September 27, 2023

Dollar-cost averaging: Make your investing automatic and increase your savings

By Paul Moser

Investing your money throughout the year can lead to more savings. Learn how regular contributions and dollar-cost averaging can work for you.

Looking for some help to invest your money? I was too, when I was much younger.

Many decades ago, a person much smarter than me convinced me to start saving some of my money. (You mean, I don’t have to spend it all?) 

This friend advised me to put a bit of my weekly paycheque into an RRSP. Back then, I didn’t know that RRSP stands for registered retirement savings plan.

I also learned that putting money into an RRSP a few days before the annual deadline would often increase the amount in my tax return. But eventually, I learned that it’s better to make regular contributions into my RRSP throughout the year.

What is dollar-cost averaging?

Dollar-cost averaging is the practice of investing a consistent dollar amount into a given investment regularly. This allows you to invest, no matter how well the markets are performing. 

I invest the same dollar amount each month. When the value of the mutual funds in my portfolio was up, my money bought fewer fund units. That’s what happened during the technology bubble in 1999. When their value was lower – think 2009 – I bought more.

With any investment strategy, it’s a good idea to consider the potential pros and cons:

The benefits of dollar-cost averaging

Disciplined investing could lead to better financial well-being and more savings

Pre-authorized deposits allow you to invest a consistent dollar amount regularly. You may find you don’t need to think about your investment strategy all the time. Or worry that you’ve forgotten to contribute. Dollar-cost averaging thereby becomes a simple, hassle-free way to be a disciplined saver. Furthermore, because you’re consistently investing, this approach may allow you to save more money over time. 

Potentially reduces the effects of market ups and down

Periodic purchases can be weekly, monthly or quarterly. All come with the certainty that unit prices each time you buy will differ. This may lower the average cost of investing and allow you to purchase more units. It will also reduce the effects of volatility on your investment portfolio.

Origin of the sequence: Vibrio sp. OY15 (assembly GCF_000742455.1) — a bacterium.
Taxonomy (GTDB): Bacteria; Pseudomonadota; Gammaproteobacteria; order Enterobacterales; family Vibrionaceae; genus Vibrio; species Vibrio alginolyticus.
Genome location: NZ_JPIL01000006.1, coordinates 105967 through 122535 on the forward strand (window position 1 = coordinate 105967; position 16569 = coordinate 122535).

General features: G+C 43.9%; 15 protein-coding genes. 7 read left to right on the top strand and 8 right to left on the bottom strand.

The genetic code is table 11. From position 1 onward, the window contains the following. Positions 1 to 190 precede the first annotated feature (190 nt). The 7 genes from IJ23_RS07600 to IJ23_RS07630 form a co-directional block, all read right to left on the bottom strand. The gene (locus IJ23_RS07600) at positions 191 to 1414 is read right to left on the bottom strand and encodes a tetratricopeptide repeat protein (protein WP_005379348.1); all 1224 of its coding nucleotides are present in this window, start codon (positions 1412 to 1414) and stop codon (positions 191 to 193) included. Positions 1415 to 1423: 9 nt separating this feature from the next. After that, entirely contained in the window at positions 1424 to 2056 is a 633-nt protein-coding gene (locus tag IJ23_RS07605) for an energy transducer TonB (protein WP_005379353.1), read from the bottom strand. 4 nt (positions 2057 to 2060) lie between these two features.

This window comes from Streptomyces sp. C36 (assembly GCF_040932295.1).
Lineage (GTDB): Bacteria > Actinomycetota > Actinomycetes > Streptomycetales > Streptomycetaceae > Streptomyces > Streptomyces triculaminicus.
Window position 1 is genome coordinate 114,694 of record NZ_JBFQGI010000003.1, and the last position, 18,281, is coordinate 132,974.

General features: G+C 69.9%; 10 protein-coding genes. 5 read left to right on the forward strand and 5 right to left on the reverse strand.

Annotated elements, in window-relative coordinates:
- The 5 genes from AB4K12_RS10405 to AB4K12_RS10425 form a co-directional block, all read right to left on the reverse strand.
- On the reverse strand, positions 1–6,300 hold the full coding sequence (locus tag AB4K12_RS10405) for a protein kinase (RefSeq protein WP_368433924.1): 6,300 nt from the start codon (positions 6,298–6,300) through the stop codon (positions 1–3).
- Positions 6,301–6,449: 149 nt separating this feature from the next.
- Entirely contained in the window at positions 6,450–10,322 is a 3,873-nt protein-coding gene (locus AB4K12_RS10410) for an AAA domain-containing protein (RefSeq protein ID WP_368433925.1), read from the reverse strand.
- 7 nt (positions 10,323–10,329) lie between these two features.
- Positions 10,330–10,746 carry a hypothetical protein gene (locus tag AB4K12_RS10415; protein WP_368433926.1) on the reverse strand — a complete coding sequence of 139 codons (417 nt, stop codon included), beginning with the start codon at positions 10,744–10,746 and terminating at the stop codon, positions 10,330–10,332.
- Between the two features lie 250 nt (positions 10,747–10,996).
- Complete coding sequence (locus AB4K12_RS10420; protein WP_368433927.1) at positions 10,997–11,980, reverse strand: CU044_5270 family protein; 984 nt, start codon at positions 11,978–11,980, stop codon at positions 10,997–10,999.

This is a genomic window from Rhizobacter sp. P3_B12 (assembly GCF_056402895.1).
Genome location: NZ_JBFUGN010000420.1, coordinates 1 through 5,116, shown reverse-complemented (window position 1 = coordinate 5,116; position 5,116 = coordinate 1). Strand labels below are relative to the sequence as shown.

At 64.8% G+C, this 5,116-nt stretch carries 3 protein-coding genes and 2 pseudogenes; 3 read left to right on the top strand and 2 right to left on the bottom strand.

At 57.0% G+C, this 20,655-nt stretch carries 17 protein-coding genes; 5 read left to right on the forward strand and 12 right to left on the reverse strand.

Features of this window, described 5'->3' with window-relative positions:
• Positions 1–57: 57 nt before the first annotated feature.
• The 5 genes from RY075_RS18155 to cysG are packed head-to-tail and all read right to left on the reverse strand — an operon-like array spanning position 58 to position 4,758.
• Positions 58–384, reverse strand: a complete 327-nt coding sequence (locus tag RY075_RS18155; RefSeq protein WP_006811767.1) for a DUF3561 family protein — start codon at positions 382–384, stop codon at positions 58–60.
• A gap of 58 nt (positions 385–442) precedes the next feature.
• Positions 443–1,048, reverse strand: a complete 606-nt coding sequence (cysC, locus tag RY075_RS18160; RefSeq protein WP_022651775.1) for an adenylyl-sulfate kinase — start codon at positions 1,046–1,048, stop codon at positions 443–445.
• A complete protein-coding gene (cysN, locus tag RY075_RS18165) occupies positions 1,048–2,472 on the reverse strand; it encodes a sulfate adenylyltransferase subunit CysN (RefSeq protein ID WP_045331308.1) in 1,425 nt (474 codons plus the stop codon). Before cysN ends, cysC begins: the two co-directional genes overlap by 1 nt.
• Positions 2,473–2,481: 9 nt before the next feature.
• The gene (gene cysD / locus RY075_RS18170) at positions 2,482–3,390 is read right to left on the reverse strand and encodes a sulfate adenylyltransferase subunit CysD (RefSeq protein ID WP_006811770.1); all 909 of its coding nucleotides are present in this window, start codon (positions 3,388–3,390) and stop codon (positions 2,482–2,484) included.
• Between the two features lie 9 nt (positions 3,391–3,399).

Some things to consider about dollar-cost averaging

Possible loss of return

When markets are rising steadily, you may miss out on certain gains, when making several smaller purchases at different times. However, over the long term, the strategy of dollar-cost averaging can help reduce this risk.

Patience is part of this strategy

Dollar-cost averaging offers the greatest benefit to investors who have a long-term investment horizon. It also helps to be patient. That’s particularly true if they started such a discipline early on in life. If you don’t have a long-term investment horizon, it may not be the best way for you to invest.

The ups and downs of market values can cause stress, especially if you’re checking your investments every day. For me, committing to a dollar figure and regular saving helps me ignore market volatility

The truth is, I really don’t worry about volatile markets affecting my investments. That’s because I don’t take a short-term viewpoint, creating stress by checking my investments every day. And I’ve created a plan with my advisor. This long-term perspective gives me confidence about my financial situation, even when market values go through a rocky ride.

Is this investment strategy right for you? Ask your advisor.

Don’t have an advisor?

An advisor will assess your situation, considering your financial objectives and risk profile. That will help you decide if dollar-cost averaging makes sense for you.

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